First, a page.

Town Topics — Princeton's Weekly Community Newspaper Since 1946.
Vol. LXIV, No. 6
 
Wednesday, February 10, 2010
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“Significant Repairs” for No. 1 Firehouse Spur Larger Debate

Dilshanie Perera

Princeton Engine Company Number One‘s firehouse on Chestnut Street is in need of significant repairs. At a Borough meeting last week, Council member David Goldfarb said that the firehouse floor was “not strong enough to support the weight of the fire trucks,” which have since been relocated to Mercer Engine Company Number Three on Witherspoon Street.

“We are still in the information gathering phase,” Mr. Goldfarb said.

In addition to the structural soundness of the floors, the building is also plagued by a leaky roof. “We’re investigating temporary solutions,” noted Borough Administrator Robert Bruschi. “Right now we have no money budgeted for any of the repair items,” he said, adding that the leak is located at the front wall of the firehouse.

President of Engine Company Number One William D. Shields emphasized in an interview the current collaborative process between members of the fire company, fire department, governing bodies, and administrations in addressing the issue, noting that each group is “working together toward a common goal.”

Priorities for the company include “getting the floor shored up and getting the truck back,” to maintain morale, Mr. Shields said, adding, “We want to work within the system to get this rectified as soon as possible.”

Founded in 1794, Engine Company One is one of three fire companies serving the Borough and Township. Comprised of all-volunteer forces, the three firehouses make up the Princeton Fire Department.

Mr. Shields, who is a third-generation member of Engine Company One, described the group as a family with a wealth of knowledge and expertise.

The Borough’s Director of Emergency Services Mark Freda explained in a telephone interview that routine minor repairs in all of the firehouses last fall revealed some “areas of concern” to the Borough Engineer. A structural study done on the Chestnut Street building by Harrison-Hamnett, P.C., Consulting Structural Engineers, advocated for the move of the fire trucks and showed that more significant structural work was necessary.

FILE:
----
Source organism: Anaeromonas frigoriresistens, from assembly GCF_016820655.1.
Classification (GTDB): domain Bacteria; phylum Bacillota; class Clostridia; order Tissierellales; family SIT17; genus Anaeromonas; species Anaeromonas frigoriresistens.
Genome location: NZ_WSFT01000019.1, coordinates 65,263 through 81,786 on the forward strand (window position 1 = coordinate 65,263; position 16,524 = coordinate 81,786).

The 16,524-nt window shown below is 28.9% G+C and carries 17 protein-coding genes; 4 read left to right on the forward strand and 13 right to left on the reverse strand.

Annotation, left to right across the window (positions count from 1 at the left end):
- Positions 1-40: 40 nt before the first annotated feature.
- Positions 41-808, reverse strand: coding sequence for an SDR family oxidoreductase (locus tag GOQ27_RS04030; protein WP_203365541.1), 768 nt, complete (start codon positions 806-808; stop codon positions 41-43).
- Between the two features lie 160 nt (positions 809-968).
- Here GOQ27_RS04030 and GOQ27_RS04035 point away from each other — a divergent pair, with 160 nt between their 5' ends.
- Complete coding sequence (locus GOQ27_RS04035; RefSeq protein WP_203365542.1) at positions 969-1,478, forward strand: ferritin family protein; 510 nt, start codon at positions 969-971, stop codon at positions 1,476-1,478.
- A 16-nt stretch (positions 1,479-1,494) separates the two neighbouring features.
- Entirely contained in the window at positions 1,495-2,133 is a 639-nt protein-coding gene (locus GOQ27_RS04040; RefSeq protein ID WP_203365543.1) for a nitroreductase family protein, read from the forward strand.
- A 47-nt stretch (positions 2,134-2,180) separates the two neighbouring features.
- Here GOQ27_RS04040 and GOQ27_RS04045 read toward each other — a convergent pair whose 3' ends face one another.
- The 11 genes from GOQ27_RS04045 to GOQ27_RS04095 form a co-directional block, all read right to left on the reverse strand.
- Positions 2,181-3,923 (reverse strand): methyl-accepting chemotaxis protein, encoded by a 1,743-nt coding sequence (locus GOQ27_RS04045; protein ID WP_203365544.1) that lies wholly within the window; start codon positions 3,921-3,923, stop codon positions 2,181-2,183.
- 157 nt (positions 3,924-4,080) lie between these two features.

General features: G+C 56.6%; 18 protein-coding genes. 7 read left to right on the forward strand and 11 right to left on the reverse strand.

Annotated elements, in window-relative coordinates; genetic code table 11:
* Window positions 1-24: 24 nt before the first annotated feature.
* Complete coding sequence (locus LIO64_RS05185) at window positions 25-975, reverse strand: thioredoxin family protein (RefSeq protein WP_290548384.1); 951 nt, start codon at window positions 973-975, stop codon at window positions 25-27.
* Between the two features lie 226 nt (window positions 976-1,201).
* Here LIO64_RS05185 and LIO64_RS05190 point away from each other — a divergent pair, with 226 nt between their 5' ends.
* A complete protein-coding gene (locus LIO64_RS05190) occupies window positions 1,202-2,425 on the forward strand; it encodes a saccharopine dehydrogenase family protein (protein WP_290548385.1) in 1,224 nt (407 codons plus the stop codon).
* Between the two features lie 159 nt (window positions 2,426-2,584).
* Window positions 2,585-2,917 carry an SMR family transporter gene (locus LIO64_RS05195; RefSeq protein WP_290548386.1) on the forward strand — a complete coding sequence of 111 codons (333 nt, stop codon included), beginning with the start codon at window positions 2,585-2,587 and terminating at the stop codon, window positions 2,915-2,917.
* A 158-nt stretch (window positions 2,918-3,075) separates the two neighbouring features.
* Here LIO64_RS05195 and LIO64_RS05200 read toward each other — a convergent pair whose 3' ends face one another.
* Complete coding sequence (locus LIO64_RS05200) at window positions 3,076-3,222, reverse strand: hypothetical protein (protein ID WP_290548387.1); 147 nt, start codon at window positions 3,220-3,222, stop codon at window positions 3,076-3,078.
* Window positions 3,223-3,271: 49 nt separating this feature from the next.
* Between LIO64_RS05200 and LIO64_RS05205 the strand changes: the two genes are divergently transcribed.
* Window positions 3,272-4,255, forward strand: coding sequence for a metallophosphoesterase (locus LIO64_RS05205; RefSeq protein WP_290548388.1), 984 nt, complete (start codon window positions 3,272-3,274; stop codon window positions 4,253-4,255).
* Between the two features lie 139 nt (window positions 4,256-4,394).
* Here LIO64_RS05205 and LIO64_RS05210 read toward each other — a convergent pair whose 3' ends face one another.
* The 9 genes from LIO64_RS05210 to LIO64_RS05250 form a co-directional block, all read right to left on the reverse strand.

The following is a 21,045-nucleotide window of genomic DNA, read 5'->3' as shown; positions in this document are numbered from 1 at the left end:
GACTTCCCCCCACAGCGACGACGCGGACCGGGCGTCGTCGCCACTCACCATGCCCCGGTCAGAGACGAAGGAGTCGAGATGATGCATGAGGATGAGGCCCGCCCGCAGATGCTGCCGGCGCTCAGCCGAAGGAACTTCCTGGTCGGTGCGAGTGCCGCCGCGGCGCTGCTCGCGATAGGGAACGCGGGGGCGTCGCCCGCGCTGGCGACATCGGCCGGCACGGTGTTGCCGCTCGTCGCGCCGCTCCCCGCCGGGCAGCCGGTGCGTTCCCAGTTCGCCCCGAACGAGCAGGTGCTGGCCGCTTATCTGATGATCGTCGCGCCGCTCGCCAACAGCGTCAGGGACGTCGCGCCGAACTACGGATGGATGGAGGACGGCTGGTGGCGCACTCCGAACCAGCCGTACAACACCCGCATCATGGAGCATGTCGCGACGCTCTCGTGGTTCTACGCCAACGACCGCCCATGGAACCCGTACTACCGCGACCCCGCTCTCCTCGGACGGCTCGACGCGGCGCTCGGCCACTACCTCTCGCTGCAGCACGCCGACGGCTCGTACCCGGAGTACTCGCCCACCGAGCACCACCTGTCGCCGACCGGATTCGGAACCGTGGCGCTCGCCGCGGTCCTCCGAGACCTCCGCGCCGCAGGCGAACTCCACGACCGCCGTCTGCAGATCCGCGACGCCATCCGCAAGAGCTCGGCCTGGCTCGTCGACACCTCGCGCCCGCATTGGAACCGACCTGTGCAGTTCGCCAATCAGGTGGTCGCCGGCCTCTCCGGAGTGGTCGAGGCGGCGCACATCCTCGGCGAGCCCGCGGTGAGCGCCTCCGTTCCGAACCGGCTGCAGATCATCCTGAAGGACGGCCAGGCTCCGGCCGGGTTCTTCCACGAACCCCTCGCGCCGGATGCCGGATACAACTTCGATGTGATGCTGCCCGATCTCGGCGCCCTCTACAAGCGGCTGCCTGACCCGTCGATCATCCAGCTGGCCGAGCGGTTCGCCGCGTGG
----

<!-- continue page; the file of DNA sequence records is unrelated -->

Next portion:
According to a January 29 memo to Administration and Council, the estimated cost of the repairs to Engine Company Number One’s building would total $148,000.

Mr. Bruschi noted in an interview that the municipalities are waiting to hear back from the engineering firm regarding specific costs for preliminary minor repairs that will lend the building functionality in the short term. Long term plans include a comprehensive look at the provision of fire services within the Borough and Township, and the development of a strategic plan.

“We have a 200-year tradition of the fire companies being in town; we don’t want to lose that,” Mr. Bruschi said, adding that maintaining the robust social element and independence of each fire company was of great importance.

It may make sense to reconsider the location of the station, given that it is “an old building in the middle of a residential neighborhood,” Mr. Bruschi noted, while emphasizing that the character of Engine Company Number One must be preserved.

“We’re trying to find an amicable solution,” Mr. Shields said, underscoring the importance of the location and preservation of the building on Chestnut Street. “The whole shape of the tree streets would change if that building goes,” he said.

Though funding is currently unavailable, addressing the necessary repairs and also putting money into a planning effort on how to best organize the fire companies while maintaining their independence may be the likely next steps, Mr. Bruschi said.

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